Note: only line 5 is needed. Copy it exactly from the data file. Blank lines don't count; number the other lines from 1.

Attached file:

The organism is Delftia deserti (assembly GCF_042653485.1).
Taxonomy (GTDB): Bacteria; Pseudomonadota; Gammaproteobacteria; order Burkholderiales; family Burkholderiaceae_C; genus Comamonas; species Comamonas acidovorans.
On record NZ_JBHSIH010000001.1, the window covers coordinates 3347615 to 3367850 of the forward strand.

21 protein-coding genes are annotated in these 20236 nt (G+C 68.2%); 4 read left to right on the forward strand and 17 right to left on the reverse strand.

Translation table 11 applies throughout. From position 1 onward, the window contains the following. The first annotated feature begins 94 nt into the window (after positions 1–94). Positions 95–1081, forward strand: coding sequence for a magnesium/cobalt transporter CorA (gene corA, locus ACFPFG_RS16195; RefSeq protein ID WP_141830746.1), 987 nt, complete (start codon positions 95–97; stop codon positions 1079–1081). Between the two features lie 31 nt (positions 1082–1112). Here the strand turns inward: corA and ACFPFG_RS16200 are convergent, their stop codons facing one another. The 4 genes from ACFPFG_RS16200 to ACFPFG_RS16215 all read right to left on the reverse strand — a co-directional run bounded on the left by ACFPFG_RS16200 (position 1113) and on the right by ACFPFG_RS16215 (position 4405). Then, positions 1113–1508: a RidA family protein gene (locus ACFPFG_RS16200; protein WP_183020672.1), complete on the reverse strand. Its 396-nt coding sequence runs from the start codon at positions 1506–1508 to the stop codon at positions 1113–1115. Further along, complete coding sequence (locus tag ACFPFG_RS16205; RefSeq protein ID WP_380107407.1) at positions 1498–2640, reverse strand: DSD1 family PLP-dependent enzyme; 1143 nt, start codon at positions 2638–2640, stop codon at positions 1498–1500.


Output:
Translation table 11 applies throughout. From position 1 onward, the window contains the following. The first annotated feature begins 94 nt into the window (after positions 1–94). Positions 95–1081, forward strand: coding sequence for a magnesium/cobalt transporter CorA (gene corA, locus ACFPFG_RS16195; RefSeq protein ID WP_141830746.1), 987 nt, complete (start codon positions 95–97; stop codon positions 1079–1081). Between the two features lie 31 nt (positions 1082–1112). Here the strand turns inward: corA and ACFPFG_RS16200 are convergent, their stop codons facing one another. The 4 genes from ACFPFG_RS16200 to ACFPFG_RS16215 all read right to left on the reverse strand — a co-directional run bounded on the left by ACFPFG_RS16200 (position 1113) and on the right by ACFPFG_RS16215 (position 4405). Then, positions 1113–1508: a RidA family protein gene (locus ACFPFG_RS16200; protein WP_183020672.1), complete on the reverse strand. Its 396-nt coding sequence runs from the start codon at positions 1506–1508 to the stop codon at positions 1113–1115. Further along, complete coding sequence (locus tag ACFPFG_RS16205; RefSeq protein ID WP_380107407.1) at positions 1498–2640, reverse strand: DSD1 family PLP-dependent enzyme; 1143 nt, start codon at positions 2638–2640, stop codon at positions 1498–1500.